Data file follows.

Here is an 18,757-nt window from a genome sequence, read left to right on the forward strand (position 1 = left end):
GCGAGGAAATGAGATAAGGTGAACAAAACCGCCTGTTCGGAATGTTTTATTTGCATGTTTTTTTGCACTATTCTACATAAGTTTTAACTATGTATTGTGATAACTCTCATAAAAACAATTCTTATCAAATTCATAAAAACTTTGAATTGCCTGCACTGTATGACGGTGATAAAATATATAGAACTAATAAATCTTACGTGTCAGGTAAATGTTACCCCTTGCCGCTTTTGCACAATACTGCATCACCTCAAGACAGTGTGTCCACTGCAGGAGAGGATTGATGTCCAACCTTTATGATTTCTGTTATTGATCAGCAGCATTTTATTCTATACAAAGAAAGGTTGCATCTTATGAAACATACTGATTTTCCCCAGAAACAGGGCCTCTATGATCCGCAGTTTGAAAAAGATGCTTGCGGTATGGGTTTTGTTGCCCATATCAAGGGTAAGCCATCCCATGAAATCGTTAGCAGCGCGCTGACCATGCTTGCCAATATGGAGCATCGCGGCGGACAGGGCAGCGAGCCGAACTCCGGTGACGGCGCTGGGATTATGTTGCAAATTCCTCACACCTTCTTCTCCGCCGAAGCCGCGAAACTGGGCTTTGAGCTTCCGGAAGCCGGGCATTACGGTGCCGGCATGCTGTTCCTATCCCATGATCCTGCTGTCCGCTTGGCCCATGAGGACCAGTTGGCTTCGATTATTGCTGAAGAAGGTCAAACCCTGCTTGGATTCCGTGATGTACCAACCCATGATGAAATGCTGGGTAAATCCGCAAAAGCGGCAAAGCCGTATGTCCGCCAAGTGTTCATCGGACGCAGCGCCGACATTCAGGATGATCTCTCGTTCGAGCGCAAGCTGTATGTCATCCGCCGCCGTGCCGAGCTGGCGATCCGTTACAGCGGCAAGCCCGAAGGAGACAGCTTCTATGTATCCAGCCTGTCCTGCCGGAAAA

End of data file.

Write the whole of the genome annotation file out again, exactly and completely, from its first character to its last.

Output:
Here is an 18,757-nt window from a genome sequence, read left to right on the forward strand (position 1 = left end):
GCGAGGAAATGAGATAAGGTGAACAAAACCGCCTGTTCGGAATGTTTTATTTGCATGTTTTTTTGCACTATTCTACATAAGTTTTAACTATGTATTGTGATAACTCTCATAAAAACAATTCTTATCAAATTCATAAAAACTTTGAATTGCCTGCACTGTATGACGGTGATAAAATATATAGAACTAATAAATCTTACGTGTCAGGTAAATGTTACCCCTTGCCGCTTTTGCACAATACTGCATCACCTCAAGACAGTGTGTCCACTGCAGGAGAGGATTGATGTCCAACCTTTATGATTTCTGTTATTGATCAGCAGCATTTTATTCTATACAAAGAAAGGTTGCATCTTATGAAACATACTGATTTTCCCCAGAAACAGGGCCTCTATGATCCGCAGTTTGAAAAAGATGCTTGCGGTATGGGTTTTGTTGCCCATATCAAGGGTAAGCCATCCCATGAAATCGTTAGCAGCGCGCTGACCATGCTTGCCAATATGGAGCATCGCGGCGGACAGGGCAGCGAGCCGAACTCCGGTGACGGCGCTGGGATTATGTTGCAAATTCCTCACACCTTCTTCTCCGCCGAAGCCGCGAAACTGGGCTTTGAGCTTCCGGAAGCCGGGCATTACGGTGCCGGCATGCTGTTCCTATCCCATGATCCTGCTGTCCGCTTGGCCCATGAGGACCAGTTGGCTTCGATTATTGCTGAAGAAGGTCAAACCCTGCTTGGATTCCGTGATGTACCAACCCATGATGAAATGCTGGGTAAATCCGCAAAAGCGGCAAAGCCGTATGTCCGCCAAGTGTTCATCGGACGCAGCGCCGACATTCAGGATGATCTCTCGTTCGAGCGCAAGCTGTATGTCATCCGCCGCCGTGCCGAGCTGGCGATCCGTTACAGCGGCAAGCCCGAAGGAGACAGCTTCTATGTATCCAGCCTGTCCTGCCGGAAAA